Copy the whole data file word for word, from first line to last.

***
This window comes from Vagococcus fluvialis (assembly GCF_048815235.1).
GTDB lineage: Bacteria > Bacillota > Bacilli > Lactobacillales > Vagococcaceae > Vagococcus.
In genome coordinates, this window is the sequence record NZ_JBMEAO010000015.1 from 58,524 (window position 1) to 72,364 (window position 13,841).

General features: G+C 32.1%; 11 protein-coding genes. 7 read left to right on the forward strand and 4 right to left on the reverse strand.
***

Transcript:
This window comes from Vagococcus fluvialis (assembly GCF_048815235.1).
GTDB lineage: Bacteria > Bacillota > Bacilli > Lactobacillales > Vagococcaceae > Vagococcus.
In genome coordinates, this window is the sequence record NZ_JBMEAO010000015.1 from 58,524 (window position 1) to 72,364 (window position 13,841).

General features: G+C 32.1%; 11 protein-coding genes. 7 read left to right on the forward strand and 4 right to left on the reverse strand.